Hove MP Peter Kyle is urging the Chancellor to find new money for schools in the budget on Monday (29 October).
The Labour MP also called on Philip Hammond to increase funding for high needs pupils and address staff pay.
In a letter to the Chancellor, Mr Kyle raised the case of a school in Hove where children are being taught in classrooms with water pouring through the ceiling when it rains.
He said that this was a direct result of government funding cuts.
Mr Kyle said: “Our children’s futures are being put at risk by this government whose obsession with the short term and austerity has made them blind to the real damage being done to our schools. They are at breaking point.
“The Chancellor must see sense and give our schools the proper funding they desperately need.”
In his letter Mr Kyle said: “Dear Chancellor, I am writing to you ahead of the upcoming budget to urge you to address the chronic underfunding of our schools which is having a serious and detrimental effect on the quality of our children’s learning as well as on staff morale.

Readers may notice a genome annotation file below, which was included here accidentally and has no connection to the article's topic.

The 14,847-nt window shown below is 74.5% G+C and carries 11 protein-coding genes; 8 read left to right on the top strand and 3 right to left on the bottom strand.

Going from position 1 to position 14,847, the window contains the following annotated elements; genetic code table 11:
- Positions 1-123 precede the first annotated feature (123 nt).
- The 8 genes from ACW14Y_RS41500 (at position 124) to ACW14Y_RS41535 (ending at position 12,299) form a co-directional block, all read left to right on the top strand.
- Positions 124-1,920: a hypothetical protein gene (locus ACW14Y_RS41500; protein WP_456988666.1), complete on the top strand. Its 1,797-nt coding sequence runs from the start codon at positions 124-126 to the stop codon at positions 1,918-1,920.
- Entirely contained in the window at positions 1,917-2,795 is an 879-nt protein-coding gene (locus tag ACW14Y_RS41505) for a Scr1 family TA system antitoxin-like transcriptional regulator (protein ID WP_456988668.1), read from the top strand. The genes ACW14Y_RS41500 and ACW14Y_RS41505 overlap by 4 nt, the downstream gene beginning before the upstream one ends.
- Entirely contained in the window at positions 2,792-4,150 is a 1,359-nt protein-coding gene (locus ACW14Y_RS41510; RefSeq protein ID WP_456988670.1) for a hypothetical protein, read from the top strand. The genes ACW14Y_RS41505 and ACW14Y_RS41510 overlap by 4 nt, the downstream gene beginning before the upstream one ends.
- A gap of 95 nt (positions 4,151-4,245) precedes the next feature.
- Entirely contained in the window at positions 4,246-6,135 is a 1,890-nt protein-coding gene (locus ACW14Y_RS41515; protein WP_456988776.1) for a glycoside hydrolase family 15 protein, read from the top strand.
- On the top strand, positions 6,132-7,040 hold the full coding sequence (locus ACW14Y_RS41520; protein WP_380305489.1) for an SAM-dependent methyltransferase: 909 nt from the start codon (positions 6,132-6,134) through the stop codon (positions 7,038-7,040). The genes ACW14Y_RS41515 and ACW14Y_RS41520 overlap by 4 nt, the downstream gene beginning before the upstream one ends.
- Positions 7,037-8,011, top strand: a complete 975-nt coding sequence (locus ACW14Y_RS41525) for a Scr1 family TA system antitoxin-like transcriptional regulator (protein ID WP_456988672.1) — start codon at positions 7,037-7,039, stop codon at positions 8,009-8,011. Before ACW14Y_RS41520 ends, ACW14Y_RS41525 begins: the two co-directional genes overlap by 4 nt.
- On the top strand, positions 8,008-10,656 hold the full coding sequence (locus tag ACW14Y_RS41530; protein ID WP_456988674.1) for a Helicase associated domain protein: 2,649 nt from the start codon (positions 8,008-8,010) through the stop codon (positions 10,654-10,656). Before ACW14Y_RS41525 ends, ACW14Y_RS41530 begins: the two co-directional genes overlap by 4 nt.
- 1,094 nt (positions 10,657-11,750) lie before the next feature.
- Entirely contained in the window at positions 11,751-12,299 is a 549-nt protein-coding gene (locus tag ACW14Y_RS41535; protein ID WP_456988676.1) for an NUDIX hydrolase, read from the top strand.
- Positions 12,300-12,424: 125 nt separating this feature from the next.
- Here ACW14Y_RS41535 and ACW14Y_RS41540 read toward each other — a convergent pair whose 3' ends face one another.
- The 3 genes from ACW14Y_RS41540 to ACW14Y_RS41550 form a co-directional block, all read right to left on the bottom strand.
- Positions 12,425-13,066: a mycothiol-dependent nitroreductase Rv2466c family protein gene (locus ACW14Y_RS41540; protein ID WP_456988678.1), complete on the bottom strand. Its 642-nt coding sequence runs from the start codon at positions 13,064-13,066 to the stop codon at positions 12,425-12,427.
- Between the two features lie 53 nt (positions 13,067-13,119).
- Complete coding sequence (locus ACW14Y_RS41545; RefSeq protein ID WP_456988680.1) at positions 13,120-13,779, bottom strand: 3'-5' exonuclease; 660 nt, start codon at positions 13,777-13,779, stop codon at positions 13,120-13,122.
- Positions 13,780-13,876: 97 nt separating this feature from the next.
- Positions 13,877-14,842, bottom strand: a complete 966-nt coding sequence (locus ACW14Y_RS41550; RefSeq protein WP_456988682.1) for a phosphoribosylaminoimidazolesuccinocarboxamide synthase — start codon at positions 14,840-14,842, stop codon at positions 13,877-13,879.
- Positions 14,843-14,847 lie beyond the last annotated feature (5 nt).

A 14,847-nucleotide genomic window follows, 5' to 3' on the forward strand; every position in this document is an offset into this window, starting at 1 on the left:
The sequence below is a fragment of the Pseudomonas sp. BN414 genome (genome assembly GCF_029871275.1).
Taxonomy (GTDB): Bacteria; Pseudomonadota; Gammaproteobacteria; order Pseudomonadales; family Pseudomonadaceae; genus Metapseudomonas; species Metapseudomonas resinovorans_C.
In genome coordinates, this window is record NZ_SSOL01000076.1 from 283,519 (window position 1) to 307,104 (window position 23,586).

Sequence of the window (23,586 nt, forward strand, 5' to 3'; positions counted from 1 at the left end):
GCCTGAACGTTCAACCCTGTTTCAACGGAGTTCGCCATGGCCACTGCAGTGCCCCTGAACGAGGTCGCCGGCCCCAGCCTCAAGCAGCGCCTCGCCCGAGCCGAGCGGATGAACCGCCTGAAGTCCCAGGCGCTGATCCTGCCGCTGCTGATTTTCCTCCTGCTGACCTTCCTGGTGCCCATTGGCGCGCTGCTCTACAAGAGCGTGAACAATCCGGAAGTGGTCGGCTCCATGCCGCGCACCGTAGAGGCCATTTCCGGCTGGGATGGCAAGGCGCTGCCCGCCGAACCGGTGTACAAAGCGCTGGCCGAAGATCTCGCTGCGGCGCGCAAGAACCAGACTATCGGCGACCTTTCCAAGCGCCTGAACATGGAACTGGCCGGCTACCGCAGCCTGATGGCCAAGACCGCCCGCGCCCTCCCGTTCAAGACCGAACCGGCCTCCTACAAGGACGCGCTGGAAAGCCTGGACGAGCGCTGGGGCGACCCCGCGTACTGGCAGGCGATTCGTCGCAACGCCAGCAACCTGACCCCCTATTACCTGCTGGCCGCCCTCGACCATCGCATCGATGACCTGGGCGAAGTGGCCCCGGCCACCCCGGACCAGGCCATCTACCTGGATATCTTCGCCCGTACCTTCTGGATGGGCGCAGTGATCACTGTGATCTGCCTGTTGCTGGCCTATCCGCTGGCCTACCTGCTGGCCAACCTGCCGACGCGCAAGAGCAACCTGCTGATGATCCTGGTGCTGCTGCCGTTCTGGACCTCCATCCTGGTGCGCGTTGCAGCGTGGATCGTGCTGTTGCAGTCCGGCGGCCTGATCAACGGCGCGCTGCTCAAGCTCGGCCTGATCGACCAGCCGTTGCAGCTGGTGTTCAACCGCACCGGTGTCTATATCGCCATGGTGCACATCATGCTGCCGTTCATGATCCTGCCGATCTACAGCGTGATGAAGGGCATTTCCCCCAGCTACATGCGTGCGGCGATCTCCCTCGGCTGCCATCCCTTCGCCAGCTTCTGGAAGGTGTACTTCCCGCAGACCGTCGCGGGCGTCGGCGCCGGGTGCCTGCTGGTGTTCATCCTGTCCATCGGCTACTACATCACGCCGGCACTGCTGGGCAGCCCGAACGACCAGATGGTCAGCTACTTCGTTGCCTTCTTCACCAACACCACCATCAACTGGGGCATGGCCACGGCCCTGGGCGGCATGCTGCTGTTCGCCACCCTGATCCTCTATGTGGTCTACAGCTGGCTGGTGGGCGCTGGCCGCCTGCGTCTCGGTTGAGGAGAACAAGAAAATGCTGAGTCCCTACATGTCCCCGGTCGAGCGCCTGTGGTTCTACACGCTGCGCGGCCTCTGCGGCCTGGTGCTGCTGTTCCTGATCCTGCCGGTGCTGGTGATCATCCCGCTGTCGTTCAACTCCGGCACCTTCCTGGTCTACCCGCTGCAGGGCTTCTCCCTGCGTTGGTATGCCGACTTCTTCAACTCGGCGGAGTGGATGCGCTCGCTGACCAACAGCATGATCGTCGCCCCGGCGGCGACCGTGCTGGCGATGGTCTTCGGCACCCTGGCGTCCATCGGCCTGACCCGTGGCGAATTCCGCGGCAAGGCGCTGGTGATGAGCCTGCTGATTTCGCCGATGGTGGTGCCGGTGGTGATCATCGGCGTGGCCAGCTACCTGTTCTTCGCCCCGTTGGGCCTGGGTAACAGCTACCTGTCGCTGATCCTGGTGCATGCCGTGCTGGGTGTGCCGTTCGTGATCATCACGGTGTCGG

“You may remember the case I raised with the Secretary of State for Education where in one school in my constituency children are being taught in classrooms with water pouring through the ceiling when it rains – a result of the 8 per cent cut in spending per pupil since 2010.
“We have also heard of chronic teacher shortages and a recruitment crisis, with nearly 35,000 teachers leaving the profession in 2016.
“I’m sure you will agree that this is a situation which is frankly unsustainable.
“As such, I am calling on you to take action in the budget and give schools the proper funding they desperately need.
“In particular, I am requesting that you
• Ensure that every school is guaranteed at least the same money per pupil, in real terms, as they had in 2015.
• Provide genuinely new money for schools, not funds taken from other areas of education spending. At least £2.8 billion more is required every year just to maintain funding in real terms in the face of inflation, cost increases and rising pupil numbers.
• Increase funding for high needs and early years pupils and post-16 students who have suffered even bigger cuts since 2010.
• Introduce a five-year funding plan so that schools have a guarantee of how much money they will receive for the next five years.
• Address historic underfunding by levelling the funding for schools in historically underfunded areas to the same levels as better funded areas.
• Implement the recommendations of the independent School Teachers’ Review Body in full. The cost of pay awards and agreements for teachers, sixth form college tutors and support staff must be fully funded so that schools and colleges are not forced to make cuts to give staff a pay rise.
“I look forward to your response.”
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